Richard Bangs is the consummate travel guide.  Perhaps it was his early years running his own tour company, that developed his ability to weave history, cultural notes and the specific names for everyday objects into his travel stories, or maybe he’s just an info geek like much of the PBS watching audience he’s writing for – whatever the case, his writing is thick with the details that make you feel like he’s not only showing you where he’s been, but teaching you a college level course on it’s significance.  Purple hued islands are not just scenery but the Iles Purpuraires, were “Romans in the first century traded for a precious purple dye for their royal robes, the dye secreted by murex, a type of mollusk that thrives off these motes.” He goes on to tell of Cleopatra’s love the color and it’s subsequent fall from grace only generations later when “Cleopatra’s grandson, Ptolemy, was murdered by Emperor Caligula for having the cheekiness to sport a purple robe.”  A paragraph later he switches to more current history and within two pages we’ve covered a span of  a few thousand years.  You know how the islands looked, their historical importance and a fun fact or two.  This is Bangs’ style, and it doesn’t relent for a moment.

If you enjoy the careful detail of the history channel, the narrative voice of NPR and some of the travel channels’ better programming, then this book is for you.

For the traveler, he could write about anything and captivate, but the book’s theme is particularly intriguing, especially as he examines our modern day meeting places and the advent of the digital nomad.  The café, the nouveau-Kasbah, with weary travelers plugging in and finding respite: coffee, wifi and a comfy place to sit, closely resemble those Moroccan kasbahs where no stranger would be turned away. Bangs’ only lament is our seeming addiction to being plugged in: cell phone to our ear, the world around us blocked out and potential interactions wither on the vine.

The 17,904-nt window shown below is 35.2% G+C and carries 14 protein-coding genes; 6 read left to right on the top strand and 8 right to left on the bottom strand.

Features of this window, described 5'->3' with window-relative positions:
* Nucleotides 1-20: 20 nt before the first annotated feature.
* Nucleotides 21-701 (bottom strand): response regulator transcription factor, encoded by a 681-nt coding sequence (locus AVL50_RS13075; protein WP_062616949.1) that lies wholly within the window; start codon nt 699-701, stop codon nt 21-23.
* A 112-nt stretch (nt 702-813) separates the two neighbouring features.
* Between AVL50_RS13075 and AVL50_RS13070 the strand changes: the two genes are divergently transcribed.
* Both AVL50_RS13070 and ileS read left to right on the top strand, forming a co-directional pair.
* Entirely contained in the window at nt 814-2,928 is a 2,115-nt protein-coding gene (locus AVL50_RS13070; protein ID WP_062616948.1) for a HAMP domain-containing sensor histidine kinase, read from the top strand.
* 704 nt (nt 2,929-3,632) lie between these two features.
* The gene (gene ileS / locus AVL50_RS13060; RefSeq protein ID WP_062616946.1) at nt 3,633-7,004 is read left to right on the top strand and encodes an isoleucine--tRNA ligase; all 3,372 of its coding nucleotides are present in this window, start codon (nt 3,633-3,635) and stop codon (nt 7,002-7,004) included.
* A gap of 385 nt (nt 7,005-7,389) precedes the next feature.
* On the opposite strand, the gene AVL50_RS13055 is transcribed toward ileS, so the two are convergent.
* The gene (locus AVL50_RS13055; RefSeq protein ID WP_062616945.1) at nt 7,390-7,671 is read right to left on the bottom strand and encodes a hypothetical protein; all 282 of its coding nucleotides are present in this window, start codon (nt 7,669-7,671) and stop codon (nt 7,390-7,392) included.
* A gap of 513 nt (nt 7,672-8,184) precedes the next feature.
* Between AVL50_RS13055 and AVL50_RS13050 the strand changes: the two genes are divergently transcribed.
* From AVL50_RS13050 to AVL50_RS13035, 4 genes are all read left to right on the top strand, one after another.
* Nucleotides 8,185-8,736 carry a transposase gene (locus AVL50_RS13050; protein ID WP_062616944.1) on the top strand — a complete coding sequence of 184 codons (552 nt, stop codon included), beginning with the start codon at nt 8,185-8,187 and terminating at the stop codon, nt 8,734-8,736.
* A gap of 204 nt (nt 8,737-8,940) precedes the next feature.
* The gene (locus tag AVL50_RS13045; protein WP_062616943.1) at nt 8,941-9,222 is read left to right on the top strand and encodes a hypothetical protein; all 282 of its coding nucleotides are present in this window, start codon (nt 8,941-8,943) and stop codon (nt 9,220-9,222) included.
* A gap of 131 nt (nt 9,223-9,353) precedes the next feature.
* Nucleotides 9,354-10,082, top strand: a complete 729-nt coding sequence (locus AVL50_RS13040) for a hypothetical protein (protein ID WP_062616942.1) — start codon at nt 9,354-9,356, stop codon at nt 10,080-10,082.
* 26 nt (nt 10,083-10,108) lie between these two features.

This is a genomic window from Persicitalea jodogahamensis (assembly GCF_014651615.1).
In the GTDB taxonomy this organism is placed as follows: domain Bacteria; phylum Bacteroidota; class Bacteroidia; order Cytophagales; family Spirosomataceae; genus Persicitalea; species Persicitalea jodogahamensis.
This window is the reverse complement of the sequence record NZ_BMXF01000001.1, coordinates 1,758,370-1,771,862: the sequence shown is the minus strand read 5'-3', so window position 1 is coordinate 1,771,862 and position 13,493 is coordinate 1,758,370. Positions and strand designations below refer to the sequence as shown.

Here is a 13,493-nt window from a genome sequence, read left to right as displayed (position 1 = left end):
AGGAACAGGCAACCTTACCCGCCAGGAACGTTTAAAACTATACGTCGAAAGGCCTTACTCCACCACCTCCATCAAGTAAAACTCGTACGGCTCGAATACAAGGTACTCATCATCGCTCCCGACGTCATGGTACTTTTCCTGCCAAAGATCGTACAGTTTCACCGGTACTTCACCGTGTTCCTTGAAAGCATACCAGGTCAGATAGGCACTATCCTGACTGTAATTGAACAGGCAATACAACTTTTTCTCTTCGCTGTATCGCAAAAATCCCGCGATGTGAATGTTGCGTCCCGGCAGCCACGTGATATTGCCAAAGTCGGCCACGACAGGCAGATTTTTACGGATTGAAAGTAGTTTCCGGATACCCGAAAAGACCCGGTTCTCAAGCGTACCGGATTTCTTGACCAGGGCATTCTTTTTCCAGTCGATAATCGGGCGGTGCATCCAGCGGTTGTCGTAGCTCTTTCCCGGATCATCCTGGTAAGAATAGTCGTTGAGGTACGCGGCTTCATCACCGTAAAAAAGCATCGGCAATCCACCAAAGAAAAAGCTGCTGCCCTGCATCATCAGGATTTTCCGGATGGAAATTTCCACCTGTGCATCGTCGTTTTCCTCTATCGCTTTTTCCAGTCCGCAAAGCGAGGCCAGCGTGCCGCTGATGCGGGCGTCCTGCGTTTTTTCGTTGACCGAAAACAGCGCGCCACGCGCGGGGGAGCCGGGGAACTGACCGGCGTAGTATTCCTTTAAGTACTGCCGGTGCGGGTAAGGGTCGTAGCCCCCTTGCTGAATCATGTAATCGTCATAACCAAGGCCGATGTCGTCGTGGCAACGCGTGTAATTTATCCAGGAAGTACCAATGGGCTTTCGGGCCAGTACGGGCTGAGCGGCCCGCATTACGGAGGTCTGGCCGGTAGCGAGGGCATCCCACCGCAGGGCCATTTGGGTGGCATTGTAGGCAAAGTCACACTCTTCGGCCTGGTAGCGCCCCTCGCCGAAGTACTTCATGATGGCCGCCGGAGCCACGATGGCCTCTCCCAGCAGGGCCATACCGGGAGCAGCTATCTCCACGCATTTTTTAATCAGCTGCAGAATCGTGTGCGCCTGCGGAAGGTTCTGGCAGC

If you’ve ever wanted to visit Morocco, Bangs doesn’t hold back.  The descriptions are visceral, evoking all the senses, and if you ever wondered what a Moroccan market is like or how traveling through the Sahara via camel would feel, then you’ll devour his imagery.  There are times when it becomes too much, when the author steps over ‘a large scarab beetle’ or notices another man’s watch by brand, “his Tag Heuer catches sparks of light” you might wonder if he’s just showing off.  Fortunately, he never gets too lost in the minutiae and quickly gets back on course, splicing in narratives and conversations from the road.

Ultimately, Quest For The Kasbah fascinates on many levels.  The exploration of the concept of meeting places both now and in antiquity feels like a worthwhile topic.  The travel is tightly coordinated and while Bangs didn’t lounge, he didn’t rush past scenes faster than felt appropriate. Occasionally the narrative gets lost in historical facts or sensory detail, but never for long.  It’s not light reading, but it’s not a slog either.  If you enjoy the careful detail of the history channel, the narrative voice of NPR and some of the travel
channels’ better programming, then this book is for you.  For me, Quest For The Kasbah pushed all my travel nerd buttons, and I was left only with one question: how soon can I get to Morocco?

Quest For The Kasbah is available through Amazon.com.

About the author:

Podcaster and writer Craig Martin has been living on the road since leaving Auckland, New Zealand in February 2006. With a degree in Media Studies and English plus a penchant for Coleridge, he's currently somewhere in Australasia. Craig podcasts at the Indie Travel Podcast and irregularly blogs at Our Crazy Travels along with his wife Linda.

About the author:

Christine Gilbert was a manager in a large Fortune 500 company but ditched that life to become a freelance writer and photographer. She now lives abroad in Spain, with plans to head over to Mexico City and continue on from there. She blogs on Almost Fearless.

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Discussion »

  • #1The View from Fez

    We also reviewed this book on The View from Fez – and like your first reviewer found it below the normal standards of travel writing. The book was so ego-centric that it became of little value. You can see our review in our Travel Writing series. http://riadzany.blogspot.com/2009/02/travel-writing-about-morocco-26.html

  • #2Daniel


    Thank you for such a thoughtful review!

  • #3Messi

    I appreciate the labour you have put in developing this blog. Nice and informative.

  • #4Online Tourist

    What a great review. This really takes readers to the place. Morroco comes alive and how! Thanks.